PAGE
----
The rate of obesity in Southern Carolina is slightly higher than the national rate. About one in three of the residents of Southern Carolina is classified as having obesity. A recent report published by Trust for America’s Health showed that South Carolina’s obesity rate was 34.3%, while the national rate was 30.9%.
The annual report referred to as the “State of Obesity” is based on information from the CDC’s Behavioral Risk Factor Surveillance system. The report also showed an increase in adult obesity rates in 33 states. South Carolina has only experienced a slight increase in adult obesity rates in the last year. However, the state’s ranking went down from 10th in the previous report to 14th.
In 2012, it was uncommon to find a state with an obesity rate higher than 35%. However, in the most recent report by Trust for America’s Health, two states–West Virginia and Mississippi had tied for the first spot with an obesity rate of 39.5% each. The CEO and president of Trust for America’s Health, John Auerbach, said that this new information was an indication that the state of obesity in America is getting worse. For almost 50 years, obesity rates have had an upward trend, and America has not yet found an ideal way to address the crisis.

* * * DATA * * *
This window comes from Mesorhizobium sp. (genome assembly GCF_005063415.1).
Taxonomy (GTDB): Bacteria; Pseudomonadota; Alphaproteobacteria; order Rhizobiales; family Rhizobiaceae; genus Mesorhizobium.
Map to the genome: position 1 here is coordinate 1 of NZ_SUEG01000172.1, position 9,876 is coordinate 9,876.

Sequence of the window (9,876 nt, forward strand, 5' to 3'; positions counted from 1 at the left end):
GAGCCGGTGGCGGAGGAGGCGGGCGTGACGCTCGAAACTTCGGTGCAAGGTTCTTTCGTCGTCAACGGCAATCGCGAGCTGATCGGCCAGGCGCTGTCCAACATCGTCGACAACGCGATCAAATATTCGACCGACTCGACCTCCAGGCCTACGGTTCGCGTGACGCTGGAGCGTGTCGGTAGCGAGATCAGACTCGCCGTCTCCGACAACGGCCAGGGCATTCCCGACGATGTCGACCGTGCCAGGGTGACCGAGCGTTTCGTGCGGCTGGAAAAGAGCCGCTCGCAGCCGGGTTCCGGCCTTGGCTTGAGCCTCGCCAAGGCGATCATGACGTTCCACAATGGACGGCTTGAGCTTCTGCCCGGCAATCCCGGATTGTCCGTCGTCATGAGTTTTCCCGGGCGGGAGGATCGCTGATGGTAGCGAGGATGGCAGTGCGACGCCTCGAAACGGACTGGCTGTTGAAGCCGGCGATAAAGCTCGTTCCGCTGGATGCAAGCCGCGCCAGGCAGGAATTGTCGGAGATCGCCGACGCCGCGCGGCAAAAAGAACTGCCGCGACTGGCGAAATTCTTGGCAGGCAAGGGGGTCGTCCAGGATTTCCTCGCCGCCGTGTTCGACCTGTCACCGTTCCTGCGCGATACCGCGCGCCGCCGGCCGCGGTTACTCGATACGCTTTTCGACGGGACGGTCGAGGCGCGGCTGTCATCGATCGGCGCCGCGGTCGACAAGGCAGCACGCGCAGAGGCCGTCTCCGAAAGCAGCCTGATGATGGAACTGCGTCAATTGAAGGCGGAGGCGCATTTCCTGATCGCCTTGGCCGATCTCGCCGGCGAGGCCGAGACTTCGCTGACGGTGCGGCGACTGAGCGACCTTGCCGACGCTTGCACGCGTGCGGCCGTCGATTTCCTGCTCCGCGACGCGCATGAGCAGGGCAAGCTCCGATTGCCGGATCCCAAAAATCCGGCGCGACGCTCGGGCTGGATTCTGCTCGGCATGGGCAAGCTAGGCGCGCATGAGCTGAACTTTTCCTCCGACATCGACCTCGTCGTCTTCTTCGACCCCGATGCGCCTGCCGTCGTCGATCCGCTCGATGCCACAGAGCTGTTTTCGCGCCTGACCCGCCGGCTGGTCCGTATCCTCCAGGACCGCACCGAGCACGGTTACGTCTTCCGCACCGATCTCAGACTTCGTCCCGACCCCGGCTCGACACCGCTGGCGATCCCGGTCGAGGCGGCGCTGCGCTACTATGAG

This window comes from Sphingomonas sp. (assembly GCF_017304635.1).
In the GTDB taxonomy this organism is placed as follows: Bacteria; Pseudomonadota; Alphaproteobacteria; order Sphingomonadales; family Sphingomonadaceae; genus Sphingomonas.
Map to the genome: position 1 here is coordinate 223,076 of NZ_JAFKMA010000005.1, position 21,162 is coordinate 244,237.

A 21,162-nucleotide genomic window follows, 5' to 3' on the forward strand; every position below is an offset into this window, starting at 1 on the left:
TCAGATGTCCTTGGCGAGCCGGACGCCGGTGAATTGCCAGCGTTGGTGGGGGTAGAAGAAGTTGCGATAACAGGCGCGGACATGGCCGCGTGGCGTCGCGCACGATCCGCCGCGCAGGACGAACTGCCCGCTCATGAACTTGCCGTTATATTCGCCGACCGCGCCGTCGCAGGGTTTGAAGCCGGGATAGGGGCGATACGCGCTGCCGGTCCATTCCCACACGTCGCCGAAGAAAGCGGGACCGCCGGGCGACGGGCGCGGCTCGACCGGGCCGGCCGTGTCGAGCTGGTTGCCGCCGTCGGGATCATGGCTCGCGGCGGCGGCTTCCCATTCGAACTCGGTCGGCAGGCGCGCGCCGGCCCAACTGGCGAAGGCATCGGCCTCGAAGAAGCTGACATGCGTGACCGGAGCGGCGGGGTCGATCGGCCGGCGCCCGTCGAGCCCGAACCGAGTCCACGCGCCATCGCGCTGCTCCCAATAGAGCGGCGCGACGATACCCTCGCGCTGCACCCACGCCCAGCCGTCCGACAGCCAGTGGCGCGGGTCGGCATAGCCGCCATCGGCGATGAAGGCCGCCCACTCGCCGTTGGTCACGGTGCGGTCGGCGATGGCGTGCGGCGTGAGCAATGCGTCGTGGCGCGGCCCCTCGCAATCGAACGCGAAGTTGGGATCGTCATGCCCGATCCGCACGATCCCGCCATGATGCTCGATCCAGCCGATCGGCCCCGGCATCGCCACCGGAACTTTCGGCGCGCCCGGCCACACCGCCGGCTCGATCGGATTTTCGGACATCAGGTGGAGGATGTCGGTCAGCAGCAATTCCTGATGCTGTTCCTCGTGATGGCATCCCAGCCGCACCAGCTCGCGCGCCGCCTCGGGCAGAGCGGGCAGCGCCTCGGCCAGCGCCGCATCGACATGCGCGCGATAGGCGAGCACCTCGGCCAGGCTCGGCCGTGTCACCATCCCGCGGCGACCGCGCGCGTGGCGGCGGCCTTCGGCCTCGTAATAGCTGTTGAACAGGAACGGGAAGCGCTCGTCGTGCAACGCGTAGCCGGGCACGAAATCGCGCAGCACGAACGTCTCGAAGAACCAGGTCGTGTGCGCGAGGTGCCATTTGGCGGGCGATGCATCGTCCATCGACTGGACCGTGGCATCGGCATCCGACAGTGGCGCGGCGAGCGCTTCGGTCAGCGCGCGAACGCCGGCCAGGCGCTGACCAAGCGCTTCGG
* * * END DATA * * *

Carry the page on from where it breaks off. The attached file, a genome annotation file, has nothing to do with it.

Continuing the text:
According to the report, people of color often experience higher obesity rates since they are more likely to live in neighborhoods with inadequate access to social amenities for physical exercises and healthy foods. South Carolina’s African-American community ranked 9th in the US, with an obesity rate of 42.3%. The rate of obesity among Hispanics was 27.6%, while that of non-Hispanic Whites was 30.8%. According to the report, obesity is more prevalent among women than it is among men. Women have an obesity rate of 36.2 % while that for men is 32.3%. Among people aged 18 years and above, people between 45 and 64 had the highest obesity rate at 40%, followed by 26-44 year olds at 36.2% and people aged 65 and above at 31.5%. People aged 18-25 had the lowest rate of obesity in Southern Carolina at 19.5%. High school students from Southern Carolina were ranked 6th in the nation with an obesity rate of 17.2%. The data showed that the rate of obesity among children aged between two to four years old enrolled in WIC had decreased over the years. The rate of obesity among people aged 10 to 17 years old was found to be 17.6%.
To address the obesity epidemic, Trust for America’s Health recommended that South Carolina and other states should expand programs such as the Special Supplemental Nutrition Program for Women, Infants, and Children, or WIC, which has significantly reduced obesity rates among children in the past. They also advised all states to raise the price of sugary drinks and to allow the Medicaid programs to cover programs that have been proven to be effective such as the pediatric weight management program.